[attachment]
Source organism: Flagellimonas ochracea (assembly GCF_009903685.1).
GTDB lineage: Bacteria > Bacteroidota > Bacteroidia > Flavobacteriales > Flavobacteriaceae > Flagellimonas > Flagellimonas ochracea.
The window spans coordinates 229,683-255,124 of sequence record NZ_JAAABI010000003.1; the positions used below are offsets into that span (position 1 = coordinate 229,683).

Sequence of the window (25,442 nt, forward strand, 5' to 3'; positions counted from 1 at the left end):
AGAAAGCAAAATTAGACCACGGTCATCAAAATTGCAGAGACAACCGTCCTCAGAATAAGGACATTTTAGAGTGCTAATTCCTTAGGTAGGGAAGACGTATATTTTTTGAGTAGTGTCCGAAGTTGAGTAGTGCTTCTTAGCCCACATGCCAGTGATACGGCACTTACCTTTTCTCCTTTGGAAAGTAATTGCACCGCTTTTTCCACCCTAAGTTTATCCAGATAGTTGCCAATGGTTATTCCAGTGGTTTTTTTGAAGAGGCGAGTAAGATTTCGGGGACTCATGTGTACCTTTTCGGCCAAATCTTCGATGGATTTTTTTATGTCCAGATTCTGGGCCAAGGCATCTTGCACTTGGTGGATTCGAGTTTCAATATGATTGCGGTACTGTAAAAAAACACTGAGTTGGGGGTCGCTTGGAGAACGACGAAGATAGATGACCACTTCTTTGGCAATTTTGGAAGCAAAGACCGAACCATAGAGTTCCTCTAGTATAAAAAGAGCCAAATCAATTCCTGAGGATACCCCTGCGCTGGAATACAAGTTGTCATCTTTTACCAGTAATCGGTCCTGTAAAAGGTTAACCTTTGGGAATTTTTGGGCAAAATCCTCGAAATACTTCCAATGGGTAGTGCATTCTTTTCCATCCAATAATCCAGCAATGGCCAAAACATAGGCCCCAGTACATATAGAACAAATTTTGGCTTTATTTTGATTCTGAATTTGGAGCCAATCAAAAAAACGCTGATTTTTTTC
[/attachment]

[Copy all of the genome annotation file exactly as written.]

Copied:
Source organism: Flagellimonas ochracea (assembly GCF_009903685.1).
GTDB lineage: Bacteria > Bacteroidota > Bacteroidia > Flavobacteriales > Flavobacteriaceae > Flagellimonas > Flagellimonas ochracea.
The window spans coordinates 229,683-255,124 of sequence record NZ_JAAABI010000003.1; the positions used below are offsets into that span (position 1 = coordinate 229,683).

Sequence of the window (25,442 nt, forward strand, 5' to 3'; positions counted from 1 at the left end):
AGAAAGCAAAATTAGACCACGGTCATCAAAATTGCAGAGACAACCGTCCTCAGAATAAGGACATTTTAGAGTGCTAATTCCTTAGGTAGGGAAGACGTATATTTTTTGAGTAGTGTCCGAAGTTGAGTAGTGCTTCTTAGCCCACATGCCAGTGATACGGCACTTACCTTTTCTCCTTTGGAAAGTAATTGCACCGCTTTTTCCACCCTAAGTTTATCCAGATAGTTGCCAATGGTTATTCCAGTGGTTTTTTTGAAGAGGCGAGTAAGATTTCGGGGACTCATGTGTACCTTTTCGGCCAAATCTTCGATGGATTTTTTTATGTCCAGATTCTGGGCCAAGGCATCTTGCACTTGGTGGATTCGAGTTTCAATATGATTGCGGTACTGTAAAAAAACACTGAGTTGGGGGTCGCTTGGAGAACGACGAAGATAGATGACCACTTCTTTGGCAATTTTGGAAGCAAAGACCGAACCATAGAGTTCCTCTAGTATAAAAAGAGCCAAATCAATTCCTGAGGATACCCCTGCGCTGGAATACAAGTTGTCATCTTTTACCAGTAATCGGTCCTGTAAAAGGTTAACCTTTGGGAATTTTTGGGCAAAATCCTCGAAATACTTCCAATGGGTAGTGCATTCTTTTCCATCCAATAATCCAGCAATGGCCAAAACATAGGCCCCAGTACATATAGAACAAATTTTGGCTTTATTTTGATTCTGAATTTGGAGCCAATCAAAAAAACGCTGATTTTTTTC